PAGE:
A Black boy’s transformative day out in nature, recommended by Social Justice Books and We Are Kid Lit Collective
Rodney is that kid who just can’t sit still. He's inside, but he wants to be outside. Outside is where Rodney always wants to be. Between school and home, there is a park. He knows all about that park. It’s that triangle-shaped place with the yellow grass and two benches where grown-ups sit around all day. Besides, his momma said to stay away from that park. When Rodney finally gets a chance to go to a real park, with plenty of room to run and climb and shout, and to just be himself, he will never be the same.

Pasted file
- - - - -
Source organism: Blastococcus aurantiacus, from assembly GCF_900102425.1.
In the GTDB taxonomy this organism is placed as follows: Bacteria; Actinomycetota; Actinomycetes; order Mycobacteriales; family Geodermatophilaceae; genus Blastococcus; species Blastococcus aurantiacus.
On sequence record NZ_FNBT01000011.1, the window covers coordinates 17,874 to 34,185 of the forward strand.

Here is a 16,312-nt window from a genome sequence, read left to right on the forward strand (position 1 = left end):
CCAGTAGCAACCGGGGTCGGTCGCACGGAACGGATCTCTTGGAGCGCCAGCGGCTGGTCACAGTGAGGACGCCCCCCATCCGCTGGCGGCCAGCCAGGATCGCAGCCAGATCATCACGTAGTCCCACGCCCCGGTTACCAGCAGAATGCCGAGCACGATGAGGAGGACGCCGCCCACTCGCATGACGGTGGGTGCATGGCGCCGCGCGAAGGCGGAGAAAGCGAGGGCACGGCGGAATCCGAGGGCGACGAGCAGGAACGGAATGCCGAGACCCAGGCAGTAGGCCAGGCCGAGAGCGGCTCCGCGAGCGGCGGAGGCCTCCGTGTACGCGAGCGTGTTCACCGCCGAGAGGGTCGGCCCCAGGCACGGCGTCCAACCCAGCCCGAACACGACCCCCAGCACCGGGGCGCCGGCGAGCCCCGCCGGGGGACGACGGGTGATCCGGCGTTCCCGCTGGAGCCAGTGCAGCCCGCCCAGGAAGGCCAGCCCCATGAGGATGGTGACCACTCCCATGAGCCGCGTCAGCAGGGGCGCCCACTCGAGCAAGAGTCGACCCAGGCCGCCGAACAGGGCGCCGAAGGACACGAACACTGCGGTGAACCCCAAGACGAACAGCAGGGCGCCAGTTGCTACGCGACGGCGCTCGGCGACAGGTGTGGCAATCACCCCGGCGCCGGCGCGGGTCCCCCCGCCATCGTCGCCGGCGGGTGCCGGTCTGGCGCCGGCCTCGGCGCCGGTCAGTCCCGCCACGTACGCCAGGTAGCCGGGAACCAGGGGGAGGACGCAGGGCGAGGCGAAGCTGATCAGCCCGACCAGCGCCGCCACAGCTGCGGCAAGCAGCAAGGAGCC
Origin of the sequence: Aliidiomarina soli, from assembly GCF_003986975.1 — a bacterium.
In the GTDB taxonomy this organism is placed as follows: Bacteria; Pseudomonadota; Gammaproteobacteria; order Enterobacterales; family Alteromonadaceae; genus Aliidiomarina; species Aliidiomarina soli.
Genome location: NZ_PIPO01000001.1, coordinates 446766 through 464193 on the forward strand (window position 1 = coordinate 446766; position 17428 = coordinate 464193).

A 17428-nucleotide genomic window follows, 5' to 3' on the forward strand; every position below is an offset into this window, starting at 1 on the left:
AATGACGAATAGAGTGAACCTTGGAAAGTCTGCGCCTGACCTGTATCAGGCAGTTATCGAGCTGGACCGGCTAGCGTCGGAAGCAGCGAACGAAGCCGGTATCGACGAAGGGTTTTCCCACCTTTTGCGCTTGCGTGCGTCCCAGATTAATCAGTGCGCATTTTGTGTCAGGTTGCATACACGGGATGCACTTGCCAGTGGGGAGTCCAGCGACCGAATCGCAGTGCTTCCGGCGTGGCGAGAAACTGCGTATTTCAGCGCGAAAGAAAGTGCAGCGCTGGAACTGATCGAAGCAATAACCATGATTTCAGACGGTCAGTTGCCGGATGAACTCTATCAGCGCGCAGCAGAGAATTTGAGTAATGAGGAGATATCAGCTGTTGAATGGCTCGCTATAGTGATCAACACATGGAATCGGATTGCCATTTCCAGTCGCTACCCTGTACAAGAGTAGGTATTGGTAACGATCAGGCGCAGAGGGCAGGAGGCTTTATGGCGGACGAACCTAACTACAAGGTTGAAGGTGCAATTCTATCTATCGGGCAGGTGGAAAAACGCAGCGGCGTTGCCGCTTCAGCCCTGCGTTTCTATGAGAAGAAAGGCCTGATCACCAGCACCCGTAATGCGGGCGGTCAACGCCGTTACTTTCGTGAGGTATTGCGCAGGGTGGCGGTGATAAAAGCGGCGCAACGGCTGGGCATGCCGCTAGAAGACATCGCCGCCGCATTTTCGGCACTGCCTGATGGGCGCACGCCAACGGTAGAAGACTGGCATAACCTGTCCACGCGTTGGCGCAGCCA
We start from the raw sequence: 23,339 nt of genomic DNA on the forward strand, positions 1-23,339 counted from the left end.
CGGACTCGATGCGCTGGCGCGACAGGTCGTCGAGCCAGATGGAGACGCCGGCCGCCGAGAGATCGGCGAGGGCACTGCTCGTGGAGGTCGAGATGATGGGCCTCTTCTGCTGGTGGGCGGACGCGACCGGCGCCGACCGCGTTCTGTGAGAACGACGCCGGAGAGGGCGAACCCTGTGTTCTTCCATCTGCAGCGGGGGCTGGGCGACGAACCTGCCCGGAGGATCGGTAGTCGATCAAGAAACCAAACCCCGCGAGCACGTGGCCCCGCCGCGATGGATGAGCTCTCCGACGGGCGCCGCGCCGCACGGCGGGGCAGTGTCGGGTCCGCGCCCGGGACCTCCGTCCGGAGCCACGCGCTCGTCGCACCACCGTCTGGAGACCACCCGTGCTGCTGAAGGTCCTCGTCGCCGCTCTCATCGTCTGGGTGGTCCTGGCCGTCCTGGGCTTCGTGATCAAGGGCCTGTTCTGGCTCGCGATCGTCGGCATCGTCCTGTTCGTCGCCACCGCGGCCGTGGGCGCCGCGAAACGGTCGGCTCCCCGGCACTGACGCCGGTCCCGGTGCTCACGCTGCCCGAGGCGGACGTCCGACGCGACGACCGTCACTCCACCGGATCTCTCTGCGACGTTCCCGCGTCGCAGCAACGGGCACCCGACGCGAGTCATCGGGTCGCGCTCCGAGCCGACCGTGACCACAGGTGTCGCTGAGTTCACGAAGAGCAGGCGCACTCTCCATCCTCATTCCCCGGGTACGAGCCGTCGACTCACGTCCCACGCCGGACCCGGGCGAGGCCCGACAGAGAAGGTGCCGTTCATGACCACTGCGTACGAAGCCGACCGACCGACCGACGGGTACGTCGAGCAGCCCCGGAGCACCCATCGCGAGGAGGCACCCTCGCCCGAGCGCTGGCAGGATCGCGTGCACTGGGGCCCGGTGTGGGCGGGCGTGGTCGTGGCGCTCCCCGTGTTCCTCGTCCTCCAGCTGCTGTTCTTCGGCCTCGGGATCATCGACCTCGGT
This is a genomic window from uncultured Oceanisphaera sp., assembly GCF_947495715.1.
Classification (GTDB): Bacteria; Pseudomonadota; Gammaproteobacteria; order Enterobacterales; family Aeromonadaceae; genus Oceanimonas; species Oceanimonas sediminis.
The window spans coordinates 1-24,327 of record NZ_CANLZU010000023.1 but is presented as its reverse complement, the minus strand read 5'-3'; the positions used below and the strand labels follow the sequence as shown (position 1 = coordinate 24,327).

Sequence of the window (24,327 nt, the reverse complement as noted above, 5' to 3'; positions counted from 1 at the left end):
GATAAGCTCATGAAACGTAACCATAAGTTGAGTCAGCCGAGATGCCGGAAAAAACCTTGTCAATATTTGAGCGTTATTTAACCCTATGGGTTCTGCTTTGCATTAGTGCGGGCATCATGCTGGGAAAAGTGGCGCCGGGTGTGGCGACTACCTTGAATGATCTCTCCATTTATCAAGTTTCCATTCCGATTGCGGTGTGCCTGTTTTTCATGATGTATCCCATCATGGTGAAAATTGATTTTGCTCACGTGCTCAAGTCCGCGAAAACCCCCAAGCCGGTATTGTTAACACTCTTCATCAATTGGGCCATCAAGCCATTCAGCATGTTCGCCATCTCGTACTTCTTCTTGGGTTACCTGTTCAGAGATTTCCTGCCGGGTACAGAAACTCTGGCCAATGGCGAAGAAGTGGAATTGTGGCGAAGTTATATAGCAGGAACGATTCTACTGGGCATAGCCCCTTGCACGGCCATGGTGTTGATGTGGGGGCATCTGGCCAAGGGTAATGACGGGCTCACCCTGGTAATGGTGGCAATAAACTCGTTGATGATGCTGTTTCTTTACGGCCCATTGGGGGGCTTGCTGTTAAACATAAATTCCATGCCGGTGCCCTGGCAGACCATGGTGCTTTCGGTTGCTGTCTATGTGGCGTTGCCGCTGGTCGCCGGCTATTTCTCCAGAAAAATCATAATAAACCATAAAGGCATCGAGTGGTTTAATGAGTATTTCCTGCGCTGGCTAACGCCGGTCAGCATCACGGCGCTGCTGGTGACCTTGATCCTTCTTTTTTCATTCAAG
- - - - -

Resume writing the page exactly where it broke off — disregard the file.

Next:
Created in collaboration with Dream On Publishing, founded by Bogan, this inspiring story traces a transformative trip to an enormous park. Rodney, a restless, brown-skinned student, dreams of spending time outside and settles for being a class clown in the meantime. Warned that his behavior might keep him from an upcoming class trip to the park, Rodney is unconcerned: "He knew all about the park. It was a small, triangle-shaped patch of yellow grass next to the corner store and the bus stop." The class's actual destination is a far grander setting, where Rodney and his diverse classmates inspect rocky outcroppings, towering trees, and impossibly tiny bird eggs. In hazy scenes that glow with warmth, Cooper (Frederick Douglass: The Lion Who Wrote History) pays homage to the dramatic landscape of the unnamed park, but the focus of his images and Bogan's understated writing is on Rodney, and how he finally has the freedom to investigate nature intimately and on his own terms. It's a stirring reminder of the importance of access to nature, and how rare that access is for many children. Ages 4 8.